Go to the Globe and Mail homepage

Jump to main navigationJump to main content

Savvy small business people keep the conversation engaging. Ways to do that are to come to an event having read local, national and global headlines and be able to discuss at least three newsworthy stories. (Jupiterimages/www.jupiterimages.com)
Savvy small business people keep the conversation engaging. Ways to do that are to come to an event having read local, national and global headlines and be able to discuss at least three newsworthy stories. (Jupiterimages/www.jupiterimages.com)

Social interaction

Before working a room, rehearse Add to ...

When communication coach Susan RoAne wrote her best-selling book How to Work a Room 24 years ago, she gave tips to help entrepreneurs shine in a crowd, such as rehearsing your personal introduction in advance and limiting that intro to seven to nine seconds.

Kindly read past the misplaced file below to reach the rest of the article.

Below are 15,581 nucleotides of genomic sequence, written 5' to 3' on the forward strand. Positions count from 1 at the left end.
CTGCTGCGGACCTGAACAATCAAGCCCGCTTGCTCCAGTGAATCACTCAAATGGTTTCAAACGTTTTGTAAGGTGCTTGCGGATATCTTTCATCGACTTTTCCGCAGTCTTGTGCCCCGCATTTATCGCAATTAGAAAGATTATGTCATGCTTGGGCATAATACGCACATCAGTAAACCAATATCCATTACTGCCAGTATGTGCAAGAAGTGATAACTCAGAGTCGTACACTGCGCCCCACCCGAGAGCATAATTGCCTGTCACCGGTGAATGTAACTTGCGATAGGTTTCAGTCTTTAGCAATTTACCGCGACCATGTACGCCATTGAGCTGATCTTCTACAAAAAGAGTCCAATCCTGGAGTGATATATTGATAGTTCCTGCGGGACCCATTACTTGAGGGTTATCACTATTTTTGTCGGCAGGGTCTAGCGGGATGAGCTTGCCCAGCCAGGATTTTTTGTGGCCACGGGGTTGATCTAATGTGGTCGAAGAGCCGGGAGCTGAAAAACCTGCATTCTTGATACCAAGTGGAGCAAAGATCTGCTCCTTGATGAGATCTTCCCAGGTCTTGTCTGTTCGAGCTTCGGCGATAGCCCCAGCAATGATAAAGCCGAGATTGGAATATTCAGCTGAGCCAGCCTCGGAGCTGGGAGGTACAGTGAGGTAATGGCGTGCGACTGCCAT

Little has changed since 1988.

“I’ve written the third edition, and the only thing that’s really different is technology,” Ms. RoAne says from her home base of San Francisco. “People might be very adept online, but they have to maintain face-to-face skills. You have to reclaim that personal touch in the digital world.”

More related to this story

The need to network is a given for small-business owners. Obvious, too, is that networking can happen anywhere, from sanctioned events to weeknight soccer practices.

But how exactly do you stand out? How do you make people remember you?

To start, there’s that rehearsed introduction.